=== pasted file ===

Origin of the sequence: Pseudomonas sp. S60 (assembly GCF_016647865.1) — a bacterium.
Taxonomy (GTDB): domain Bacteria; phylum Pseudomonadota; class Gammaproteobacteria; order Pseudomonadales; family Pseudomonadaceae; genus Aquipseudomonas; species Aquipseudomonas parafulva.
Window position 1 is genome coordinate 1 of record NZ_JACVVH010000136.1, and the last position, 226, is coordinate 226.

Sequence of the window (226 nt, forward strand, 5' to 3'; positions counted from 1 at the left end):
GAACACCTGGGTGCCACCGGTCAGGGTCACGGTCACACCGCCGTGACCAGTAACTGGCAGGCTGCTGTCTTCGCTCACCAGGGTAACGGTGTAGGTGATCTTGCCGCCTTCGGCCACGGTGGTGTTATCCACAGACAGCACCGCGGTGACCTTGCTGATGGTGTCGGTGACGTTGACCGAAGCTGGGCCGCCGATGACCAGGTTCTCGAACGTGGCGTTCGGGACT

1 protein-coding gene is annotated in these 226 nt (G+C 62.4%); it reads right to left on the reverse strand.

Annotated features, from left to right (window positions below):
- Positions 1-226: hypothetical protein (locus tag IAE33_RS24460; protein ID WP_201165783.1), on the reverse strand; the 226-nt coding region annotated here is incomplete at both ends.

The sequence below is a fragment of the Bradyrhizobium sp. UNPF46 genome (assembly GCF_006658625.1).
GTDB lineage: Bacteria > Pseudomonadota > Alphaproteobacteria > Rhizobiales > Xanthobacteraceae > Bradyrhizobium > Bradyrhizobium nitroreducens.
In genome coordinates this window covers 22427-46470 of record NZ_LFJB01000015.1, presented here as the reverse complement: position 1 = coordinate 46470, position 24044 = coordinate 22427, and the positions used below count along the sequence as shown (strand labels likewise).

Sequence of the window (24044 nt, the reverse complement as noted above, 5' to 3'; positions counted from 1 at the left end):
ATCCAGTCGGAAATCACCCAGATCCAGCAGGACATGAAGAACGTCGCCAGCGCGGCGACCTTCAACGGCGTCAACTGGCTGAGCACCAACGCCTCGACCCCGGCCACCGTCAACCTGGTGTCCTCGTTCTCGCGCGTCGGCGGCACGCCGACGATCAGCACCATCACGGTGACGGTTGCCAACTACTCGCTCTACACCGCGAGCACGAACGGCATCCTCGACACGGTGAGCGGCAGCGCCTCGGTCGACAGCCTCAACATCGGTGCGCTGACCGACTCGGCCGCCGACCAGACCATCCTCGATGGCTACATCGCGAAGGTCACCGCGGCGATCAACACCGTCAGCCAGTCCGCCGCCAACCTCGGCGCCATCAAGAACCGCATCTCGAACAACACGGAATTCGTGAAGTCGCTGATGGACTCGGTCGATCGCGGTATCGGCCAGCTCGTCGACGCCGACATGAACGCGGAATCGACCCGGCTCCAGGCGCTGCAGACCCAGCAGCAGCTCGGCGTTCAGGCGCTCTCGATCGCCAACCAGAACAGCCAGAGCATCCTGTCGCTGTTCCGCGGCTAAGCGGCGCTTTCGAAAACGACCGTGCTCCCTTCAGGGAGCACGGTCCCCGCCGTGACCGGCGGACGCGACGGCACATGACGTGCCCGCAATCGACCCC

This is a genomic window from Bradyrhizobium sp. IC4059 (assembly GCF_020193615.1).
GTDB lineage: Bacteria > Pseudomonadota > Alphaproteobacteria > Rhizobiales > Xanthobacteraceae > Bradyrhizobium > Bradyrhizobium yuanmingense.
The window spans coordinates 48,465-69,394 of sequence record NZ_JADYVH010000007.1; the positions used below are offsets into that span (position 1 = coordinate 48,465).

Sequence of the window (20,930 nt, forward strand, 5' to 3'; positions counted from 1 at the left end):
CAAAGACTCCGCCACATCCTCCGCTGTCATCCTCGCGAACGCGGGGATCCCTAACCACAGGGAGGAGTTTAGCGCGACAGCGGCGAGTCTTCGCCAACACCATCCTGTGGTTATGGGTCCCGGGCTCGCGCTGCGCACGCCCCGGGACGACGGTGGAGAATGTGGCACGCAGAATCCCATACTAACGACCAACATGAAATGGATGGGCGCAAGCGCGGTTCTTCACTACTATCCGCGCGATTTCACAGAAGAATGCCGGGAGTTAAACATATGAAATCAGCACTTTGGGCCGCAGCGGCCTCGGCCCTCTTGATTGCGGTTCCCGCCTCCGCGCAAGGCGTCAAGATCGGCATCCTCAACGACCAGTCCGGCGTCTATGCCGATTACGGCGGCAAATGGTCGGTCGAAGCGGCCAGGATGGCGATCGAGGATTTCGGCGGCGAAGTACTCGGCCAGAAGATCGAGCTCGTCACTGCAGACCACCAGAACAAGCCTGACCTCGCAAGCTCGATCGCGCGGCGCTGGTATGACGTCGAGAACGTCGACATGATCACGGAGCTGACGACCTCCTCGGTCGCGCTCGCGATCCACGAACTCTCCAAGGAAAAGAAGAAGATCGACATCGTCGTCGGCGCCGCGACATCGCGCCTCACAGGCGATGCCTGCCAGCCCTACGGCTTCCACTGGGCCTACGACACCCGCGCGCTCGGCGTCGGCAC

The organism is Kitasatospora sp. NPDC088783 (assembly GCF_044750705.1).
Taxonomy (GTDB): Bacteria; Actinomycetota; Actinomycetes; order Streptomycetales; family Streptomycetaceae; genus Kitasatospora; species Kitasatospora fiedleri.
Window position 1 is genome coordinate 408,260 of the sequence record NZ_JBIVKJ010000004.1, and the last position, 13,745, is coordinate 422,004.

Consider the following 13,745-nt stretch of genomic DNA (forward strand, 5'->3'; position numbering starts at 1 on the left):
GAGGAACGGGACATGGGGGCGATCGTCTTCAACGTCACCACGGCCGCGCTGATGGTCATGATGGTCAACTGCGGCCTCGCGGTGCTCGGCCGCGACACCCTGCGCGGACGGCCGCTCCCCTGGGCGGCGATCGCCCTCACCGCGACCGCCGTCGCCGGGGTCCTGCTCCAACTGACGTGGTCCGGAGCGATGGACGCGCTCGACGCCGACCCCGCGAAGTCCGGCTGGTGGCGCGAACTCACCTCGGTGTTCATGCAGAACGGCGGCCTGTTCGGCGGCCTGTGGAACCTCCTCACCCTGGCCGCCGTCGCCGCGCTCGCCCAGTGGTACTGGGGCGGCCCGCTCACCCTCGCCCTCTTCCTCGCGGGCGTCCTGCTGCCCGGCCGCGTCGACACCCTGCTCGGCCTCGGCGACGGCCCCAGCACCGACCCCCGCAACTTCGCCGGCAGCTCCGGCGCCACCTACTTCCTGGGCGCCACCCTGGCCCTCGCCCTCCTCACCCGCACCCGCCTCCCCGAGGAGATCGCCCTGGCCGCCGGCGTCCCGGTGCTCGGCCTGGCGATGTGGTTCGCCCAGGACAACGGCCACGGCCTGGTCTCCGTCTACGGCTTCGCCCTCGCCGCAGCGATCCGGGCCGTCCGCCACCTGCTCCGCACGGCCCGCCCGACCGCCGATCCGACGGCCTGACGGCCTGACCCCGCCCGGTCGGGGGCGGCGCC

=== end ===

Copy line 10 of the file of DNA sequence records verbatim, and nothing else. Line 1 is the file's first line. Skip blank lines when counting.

GTDB lineage: Bacteria > Pseudomonadota > Alphaproteobacteria > Rhizobiales > Xanthobacteraceae > Bradyrhizobium > Bradyrhizobium nitroreducens.